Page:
“I Believe. Help My Unbelief.” (Hebrews 3:7-19)

“…Christ is faithful over God’s house as a son.” (Heb 3:6). I’m going to say that again, “Christ is faithful.” Let that wash over you for just a moment. If you’re like me, you live much of your Christian life operating under the idea that it’s you who has to be faithful. But let me tell you this: any faithfulness you have flows out of Jesus’ faithfulness to you—and he is faithful to those who belong to him. So, when we “hold fast our confidence and our boasting in our hope” we are demonstrating our belonging to him; we are assured we are in his house.

With verse 6 in mind, we can look at verse 7, which starts with a hearty “therefore” and proceeds with a warning taken from Psalm 95. “Today, if you hear his voice, do not harden your hearts…” And the writer of Hebrews will say this two more times. He is reminding us that we’ve seen this story before—we know how this plays out. God’s people, Israel, were in the desert testing him (Exodus 17:1-7), and God patiently proved himself time and again. But they didn’t listen; they didn’t trust him. “They went astray in their hearts and did not know his ways.” (v. 10)

If you’re like me, you live much of your Christian life operating under the idea that it’s you who has to be faithful. But let me tell you this: any faithfulness you have flows out of Jesus’ faithfulness to you.

In the desert, the people focused on their circumstances rather than believing God’s promise. (Am I alone? Or does this sound familiar?) They even wanted to go back to their slavery because somehow that seemed better—at least slavery was predictable. The road to redemption is never easy. Ask anyone who has wrestled to bring some shameful, besetting sin to the foot of the cross. Ask Jesus, who walked the road of redemption through his suffering creation to pay for all those sins. That generation did not enter God’s rest—not because they couldn’t tough out their situation, but because they didn’t believe.

Unbelief. It’s a surprisingly benign word for such an insidious heart condition.

My husband is a firefighter-EMT. There are some professions that give you a very real sense of how broken this world is, and firefighter-EMT is one of them. One season, he went on several particularly tragic calls in a row—two sets of parents who lost children, a young man who took his own life, a marriage so sick that it ended in a scene Quentin Tarantino couldn’t conjure. “Career-enders” as they call these types of calls. I saw my husband trying to white-knuckle his way through that season, trying to tough it out and forgetting that God could be trusted. He was buried in the circumstances, and he dreaded going to work. But by God’s grace, through the exhortation of some of his brothers in the faith, and by holding to his original confidence in God and His goodness, my husband came through that season.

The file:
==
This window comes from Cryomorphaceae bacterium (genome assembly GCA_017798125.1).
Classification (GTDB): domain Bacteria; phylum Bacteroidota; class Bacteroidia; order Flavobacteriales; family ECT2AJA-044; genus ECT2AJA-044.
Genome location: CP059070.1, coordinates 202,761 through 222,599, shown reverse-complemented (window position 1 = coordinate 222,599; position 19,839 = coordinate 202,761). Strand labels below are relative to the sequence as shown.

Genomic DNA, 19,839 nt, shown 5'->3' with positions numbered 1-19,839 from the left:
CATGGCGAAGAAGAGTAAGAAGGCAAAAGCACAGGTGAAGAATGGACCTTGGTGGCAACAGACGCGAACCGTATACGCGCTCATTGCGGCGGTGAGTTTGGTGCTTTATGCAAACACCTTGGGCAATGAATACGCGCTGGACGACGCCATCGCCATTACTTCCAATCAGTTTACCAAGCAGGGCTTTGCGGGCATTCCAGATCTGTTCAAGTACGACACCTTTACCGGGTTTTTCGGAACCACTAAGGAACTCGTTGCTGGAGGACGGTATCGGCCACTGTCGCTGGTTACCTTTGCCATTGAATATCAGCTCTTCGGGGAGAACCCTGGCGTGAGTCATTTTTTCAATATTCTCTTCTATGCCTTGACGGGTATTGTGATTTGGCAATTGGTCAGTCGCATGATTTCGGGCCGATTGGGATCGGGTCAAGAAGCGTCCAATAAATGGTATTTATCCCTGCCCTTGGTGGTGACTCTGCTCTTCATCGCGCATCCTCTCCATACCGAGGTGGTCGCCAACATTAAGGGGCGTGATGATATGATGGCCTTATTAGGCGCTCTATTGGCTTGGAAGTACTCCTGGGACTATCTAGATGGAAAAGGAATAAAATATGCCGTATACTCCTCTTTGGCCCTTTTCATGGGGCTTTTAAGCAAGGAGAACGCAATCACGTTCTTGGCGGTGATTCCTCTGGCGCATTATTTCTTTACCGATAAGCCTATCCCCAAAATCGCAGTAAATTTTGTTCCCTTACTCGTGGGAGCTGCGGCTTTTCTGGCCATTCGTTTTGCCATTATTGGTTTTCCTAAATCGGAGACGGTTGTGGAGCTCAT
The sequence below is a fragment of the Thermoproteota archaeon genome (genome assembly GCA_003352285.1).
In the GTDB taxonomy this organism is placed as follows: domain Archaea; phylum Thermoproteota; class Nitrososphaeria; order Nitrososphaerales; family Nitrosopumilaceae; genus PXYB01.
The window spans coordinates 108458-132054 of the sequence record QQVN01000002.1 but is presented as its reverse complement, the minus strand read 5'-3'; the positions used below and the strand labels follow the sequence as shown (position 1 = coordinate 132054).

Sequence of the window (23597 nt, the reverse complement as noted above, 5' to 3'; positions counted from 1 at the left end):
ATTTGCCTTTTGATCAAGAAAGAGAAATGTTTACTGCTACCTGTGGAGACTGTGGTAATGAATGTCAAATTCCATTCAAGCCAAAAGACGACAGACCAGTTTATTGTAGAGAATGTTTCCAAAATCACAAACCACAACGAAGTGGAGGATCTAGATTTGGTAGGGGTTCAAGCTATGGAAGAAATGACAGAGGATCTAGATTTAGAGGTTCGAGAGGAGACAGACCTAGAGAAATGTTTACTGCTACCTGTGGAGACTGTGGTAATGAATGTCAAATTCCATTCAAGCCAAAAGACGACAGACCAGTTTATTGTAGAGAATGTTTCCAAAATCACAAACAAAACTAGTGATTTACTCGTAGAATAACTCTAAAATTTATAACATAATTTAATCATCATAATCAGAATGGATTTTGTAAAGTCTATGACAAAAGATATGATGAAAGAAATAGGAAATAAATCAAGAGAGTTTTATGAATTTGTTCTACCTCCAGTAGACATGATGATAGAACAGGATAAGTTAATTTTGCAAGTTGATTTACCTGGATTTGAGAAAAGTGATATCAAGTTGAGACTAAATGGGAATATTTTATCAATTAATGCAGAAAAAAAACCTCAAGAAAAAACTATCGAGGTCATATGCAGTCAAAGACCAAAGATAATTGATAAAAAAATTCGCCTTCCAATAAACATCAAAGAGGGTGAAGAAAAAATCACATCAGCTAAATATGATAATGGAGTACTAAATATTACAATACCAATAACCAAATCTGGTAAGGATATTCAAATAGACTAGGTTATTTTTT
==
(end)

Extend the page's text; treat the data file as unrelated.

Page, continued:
Unbelief. It’s a surprisingly benign word for such an insidious heart condition. It’s not an ugly word like rape, murder, gluttony, or deceit—words that instinctively register as negative in the conscience of most people. In John 6:29, Jesus says the work of God is to believe in the one he has sent. In Luke 9:24, the father of a demon possessed boy says to Jesus, “I believe. Help my unbelief.” And here in Hebrews 3, the author says Israel was unable to enter God’s rest because of unbelief. One of our biggest struggles (maybe it is our biggest struggle) is to believe—to believe that Jesus is who he said he is, to believe that he has forgiven us of all our sin, to believe that he is ruling and reigning even when things don’t make sense to us, to believe that he loves us with a,

“Never stopping, never giving up, unbreaking, always and forever love.”
—Sally Lloyd-Jones

Therefore, the warning, “take care my brothers…” is very necessary—there is a precedent for it. Sin is deceitful; it can harden our hearts; it can cause unbelief; it can rob us of God’s rest. And instruction is necessary too:

God has spoken by his Son, so our hearts cry, “Jesus I believe! Help my unbelief!”

Your Turn

  • What sin are you a slave to or do you keep going back to? What might it look like to walk the road of redemption in regard to that sin?
  • What circumstances are you toughing out on your own? Who might you call on to exhort you?
  • What are some promises God has for his children? How do they encourage you?